Natusch, Daniel James Deans, and Natusch, David Francis Stewart (2011). Distribution, abundance and demography of green pythons (Morelia viridis) in Cape York Peninsula, Australia. Australian Journal of Zoology 59, 145–155.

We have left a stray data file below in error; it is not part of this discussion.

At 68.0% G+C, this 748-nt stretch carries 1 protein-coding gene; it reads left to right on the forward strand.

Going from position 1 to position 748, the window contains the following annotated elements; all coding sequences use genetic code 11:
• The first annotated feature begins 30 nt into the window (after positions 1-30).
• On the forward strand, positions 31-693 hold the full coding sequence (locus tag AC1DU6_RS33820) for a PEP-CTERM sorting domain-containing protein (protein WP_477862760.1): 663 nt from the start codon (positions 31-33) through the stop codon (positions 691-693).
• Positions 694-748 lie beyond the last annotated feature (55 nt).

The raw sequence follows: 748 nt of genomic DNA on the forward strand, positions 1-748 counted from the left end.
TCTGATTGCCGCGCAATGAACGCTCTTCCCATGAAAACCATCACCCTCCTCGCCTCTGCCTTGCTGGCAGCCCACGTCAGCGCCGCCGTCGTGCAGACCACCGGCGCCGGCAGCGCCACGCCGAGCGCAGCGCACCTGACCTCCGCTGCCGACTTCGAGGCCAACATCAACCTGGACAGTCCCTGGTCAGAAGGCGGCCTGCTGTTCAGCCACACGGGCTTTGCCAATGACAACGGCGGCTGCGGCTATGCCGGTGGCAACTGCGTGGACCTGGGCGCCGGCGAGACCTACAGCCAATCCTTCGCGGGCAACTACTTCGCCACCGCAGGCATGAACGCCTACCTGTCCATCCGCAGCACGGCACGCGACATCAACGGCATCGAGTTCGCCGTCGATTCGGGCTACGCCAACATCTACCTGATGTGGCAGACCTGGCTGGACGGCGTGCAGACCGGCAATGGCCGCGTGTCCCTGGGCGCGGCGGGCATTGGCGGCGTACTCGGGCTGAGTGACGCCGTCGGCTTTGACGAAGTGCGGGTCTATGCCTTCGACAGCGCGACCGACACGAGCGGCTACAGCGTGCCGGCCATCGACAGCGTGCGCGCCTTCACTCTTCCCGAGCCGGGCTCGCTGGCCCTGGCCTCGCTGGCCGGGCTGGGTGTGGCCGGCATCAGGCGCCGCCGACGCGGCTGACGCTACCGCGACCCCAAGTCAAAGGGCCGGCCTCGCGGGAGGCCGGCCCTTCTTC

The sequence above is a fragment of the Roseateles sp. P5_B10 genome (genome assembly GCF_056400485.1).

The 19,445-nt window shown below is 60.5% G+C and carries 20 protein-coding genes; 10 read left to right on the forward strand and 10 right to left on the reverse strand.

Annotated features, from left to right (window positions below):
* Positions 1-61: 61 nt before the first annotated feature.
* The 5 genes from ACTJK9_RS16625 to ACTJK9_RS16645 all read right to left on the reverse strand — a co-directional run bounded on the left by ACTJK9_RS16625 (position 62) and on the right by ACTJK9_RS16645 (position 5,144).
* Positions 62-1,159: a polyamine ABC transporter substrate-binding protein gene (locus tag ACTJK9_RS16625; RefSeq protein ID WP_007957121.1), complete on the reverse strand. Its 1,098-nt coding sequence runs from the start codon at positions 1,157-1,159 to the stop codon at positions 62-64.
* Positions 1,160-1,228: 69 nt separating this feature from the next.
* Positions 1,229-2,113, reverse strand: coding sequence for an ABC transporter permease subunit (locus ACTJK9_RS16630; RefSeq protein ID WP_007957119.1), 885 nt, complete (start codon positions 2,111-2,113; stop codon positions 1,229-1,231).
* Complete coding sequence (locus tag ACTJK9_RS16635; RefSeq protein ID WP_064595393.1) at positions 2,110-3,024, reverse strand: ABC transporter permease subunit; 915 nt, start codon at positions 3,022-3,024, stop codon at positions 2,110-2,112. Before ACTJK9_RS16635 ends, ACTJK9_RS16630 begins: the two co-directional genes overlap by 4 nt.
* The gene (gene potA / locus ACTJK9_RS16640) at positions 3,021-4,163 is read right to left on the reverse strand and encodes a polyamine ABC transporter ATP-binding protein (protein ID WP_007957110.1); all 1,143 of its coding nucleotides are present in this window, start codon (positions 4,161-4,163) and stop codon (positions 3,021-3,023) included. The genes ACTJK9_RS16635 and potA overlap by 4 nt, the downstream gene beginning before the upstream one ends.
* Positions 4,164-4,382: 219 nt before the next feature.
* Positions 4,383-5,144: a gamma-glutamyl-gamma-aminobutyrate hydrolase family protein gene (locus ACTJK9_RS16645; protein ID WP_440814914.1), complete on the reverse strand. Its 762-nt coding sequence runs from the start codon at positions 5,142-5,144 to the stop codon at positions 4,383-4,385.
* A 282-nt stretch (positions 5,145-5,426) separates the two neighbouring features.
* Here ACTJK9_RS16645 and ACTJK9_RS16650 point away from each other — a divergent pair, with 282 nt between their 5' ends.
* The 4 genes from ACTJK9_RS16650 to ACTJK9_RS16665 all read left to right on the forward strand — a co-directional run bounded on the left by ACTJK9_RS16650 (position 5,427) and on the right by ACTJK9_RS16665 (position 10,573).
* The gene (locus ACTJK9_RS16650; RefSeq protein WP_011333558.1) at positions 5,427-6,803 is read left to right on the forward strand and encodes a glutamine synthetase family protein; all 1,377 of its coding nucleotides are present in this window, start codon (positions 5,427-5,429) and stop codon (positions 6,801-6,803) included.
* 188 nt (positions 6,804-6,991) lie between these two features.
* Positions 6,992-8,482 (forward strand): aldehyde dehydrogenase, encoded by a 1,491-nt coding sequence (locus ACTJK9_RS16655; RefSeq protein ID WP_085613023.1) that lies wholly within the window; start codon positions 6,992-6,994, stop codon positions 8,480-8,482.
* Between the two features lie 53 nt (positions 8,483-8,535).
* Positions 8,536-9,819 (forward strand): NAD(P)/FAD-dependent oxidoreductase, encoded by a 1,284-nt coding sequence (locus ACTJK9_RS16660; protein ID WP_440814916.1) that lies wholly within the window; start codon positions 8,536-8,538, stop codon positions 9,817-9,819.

The green python (Morelia viridis) is an iconic snake species highly sought after in the pet trade and is the target of illegal collection. Despite their popularity, some important ecological attributes of green pythons remain unknown, making their effective conservation management difficult. Detection-only surveys were conducted throughout the potential range of the green python in Australia, and intensive mark–recapture surveys were conducted in the areas where there have been previous records. In total, 298 green pythons were located in the Iron, McIlwraith and Kawadji–Ngaachi ranges of Cape York, distributed over an estimated area of 2289 km2, where they frequented rainforest habitats and adjacent vine thickets. They were not found in the Lockerbie Scrub or Jardine River Catchment, despite anecdotal records. Green python density was estimated to be 540 km–2 in the Iron Range and 200 km–2 in the McIlwraith Range, where the percentages of adults captured were 56% and 83%, respectively. The differences between abundance and population demographics in the Iron and McIlwraith ranges may be due to differences in prey abundance and the impacts of collection. The results of this study provide baseline data to conservation managers and policy makers for the future conservation management of this species in Australia.
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